By Madelyn Sanfilippo, a postdoctoral research associate at Princeton’s Center for Information Technology Policy, and Yafit Lev-Aretz, an assistant professor of law at the Zicklin School of Business of CUNY’s Baruch College, writing at Nieman Lab:
Personalization and social filtering have both been widely leveraged to maximize user engagement with digital news. The communication of unique messages to specific audiences has capitalized on various personalization strategies that target individuals within populations based on: the channel or platform; behavioral information, such as click history; social network information; and users’ self-identified preferences. Location-based personalization is also common in targeting specific consumers, yet has only recently emerged in a news context.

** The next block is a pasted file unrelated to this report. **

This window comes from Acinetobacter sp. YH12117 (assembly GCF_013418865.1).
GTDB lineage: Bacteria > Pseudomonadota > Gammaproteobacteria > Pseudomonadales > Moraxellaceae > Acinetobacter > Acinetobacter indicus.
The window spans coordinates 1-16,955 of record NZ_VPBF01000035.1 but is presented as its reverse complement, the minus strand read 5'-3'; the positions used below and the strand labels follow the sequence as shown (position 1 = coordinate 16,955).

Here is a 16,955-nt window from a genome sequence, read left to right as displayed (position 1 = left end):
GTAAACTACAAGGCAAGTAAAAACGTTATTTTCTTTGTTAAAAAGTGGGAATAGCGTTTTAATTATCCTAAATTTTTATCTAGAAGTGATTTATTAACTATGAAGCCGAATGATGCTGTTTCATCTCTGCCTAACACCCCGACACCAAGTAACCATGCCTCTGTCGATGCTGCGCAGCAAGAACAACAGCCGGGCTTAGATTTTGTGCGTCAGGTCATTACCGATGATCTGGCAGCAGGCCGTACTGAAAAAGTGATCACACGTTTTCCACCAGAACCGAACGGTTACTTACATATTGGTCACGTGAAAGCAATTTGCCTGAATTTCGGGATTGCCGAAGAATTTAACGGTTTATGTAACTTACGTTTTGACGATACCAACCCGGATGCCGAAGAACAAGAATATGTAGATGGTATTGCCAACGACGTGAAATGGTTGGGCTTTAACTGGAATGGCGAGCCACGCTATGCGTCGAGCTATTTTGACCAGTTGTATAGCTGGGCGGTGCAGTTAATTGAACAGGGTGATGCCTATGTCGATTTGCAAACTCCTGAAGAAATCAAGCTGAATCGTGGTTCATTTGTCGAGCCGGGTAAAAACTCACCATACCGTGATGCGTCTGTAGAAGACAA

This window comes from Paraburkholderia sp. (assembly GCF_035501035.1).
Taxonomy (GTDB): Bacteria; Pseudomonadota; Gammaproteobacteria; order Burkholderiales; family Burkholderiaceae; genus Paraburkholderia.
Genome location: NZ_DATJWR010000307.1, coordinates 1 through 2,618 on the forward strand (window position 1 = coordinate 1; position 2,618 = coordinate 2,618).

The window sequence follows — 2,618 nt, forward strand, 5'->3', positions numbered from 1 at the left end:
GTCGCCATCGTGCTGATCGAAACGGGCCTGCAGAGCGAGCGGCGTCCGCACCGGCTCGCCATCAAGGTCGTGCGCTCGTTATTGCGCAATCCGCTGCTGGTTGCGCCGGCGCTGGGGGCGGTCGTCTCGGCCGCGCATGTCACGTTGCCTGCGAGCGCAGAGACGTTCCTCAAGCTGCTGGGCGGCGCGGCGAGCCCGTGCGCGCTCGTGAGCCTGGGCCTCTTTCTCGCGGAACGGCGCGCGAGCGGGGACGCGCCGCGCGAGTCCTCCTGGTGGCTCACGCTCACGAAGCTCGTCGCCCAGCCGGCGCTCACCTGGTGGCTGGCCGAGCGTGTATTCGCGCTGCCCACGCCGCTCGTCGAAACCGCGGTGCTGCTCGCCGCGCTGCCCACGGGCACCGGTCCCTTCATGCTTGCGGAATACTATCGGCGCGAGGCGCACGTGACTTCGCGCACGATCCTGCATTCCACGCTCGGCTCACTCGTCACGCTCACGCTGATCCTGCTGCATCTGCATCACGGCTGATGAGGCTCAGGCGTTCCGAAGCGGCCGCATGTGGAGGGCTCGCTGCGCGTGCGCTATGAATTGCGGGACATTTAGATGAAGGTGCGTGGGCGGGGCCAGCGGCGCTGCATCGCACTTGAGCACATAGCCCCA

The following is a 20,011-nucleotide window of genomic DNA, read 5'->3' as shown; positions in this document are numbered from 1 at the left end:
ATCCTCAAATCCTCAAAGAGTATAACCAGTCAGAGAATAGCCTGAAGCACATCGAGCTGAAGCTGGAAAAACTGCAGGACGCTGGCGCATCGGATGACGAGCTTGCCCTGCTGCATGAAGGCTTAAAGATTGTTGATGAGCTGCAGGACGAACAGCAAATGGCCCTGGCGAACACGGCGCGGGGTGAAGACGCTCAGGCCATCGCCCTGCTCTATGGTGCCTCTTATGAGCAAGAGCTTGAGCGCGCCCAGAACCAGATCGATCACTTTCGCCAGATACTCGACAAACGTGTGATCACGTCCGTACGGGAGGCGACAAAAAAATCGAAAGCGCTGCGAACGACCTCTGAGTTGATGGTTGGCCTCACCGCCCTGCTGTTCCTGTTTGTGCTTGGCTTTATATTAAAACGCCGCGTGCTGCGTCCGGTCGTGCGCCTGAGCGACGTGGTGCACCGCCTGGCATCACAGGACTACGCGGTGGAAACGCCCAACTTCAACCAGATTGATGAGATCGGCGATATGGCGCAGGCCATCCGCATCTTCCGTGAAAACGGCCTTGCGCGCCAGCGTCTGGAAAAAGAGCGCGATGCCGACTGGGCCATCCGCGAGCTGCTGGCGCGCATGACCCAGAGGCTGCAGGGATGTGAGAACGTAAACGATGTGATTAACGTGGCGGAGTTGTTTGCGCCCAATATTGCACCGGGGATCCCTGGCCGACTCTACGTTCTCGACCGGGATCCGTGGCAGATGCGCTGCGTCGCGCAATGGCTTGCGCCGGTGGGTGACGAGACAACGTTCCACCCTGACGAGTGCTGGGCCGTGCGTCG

The 2018 midterm elections provided a first glimpse of location-based targeting in journalism, with major news apps and aggregators using location data to personalize push notifications. This was most prominent in the Florida gubernatorial race: National news outlets provided not only different push notifications at different times to local and national audiences — they also fragmented the state, with different alerts sent to users in Orlando and Tallahassee, Miami and Fort Myers.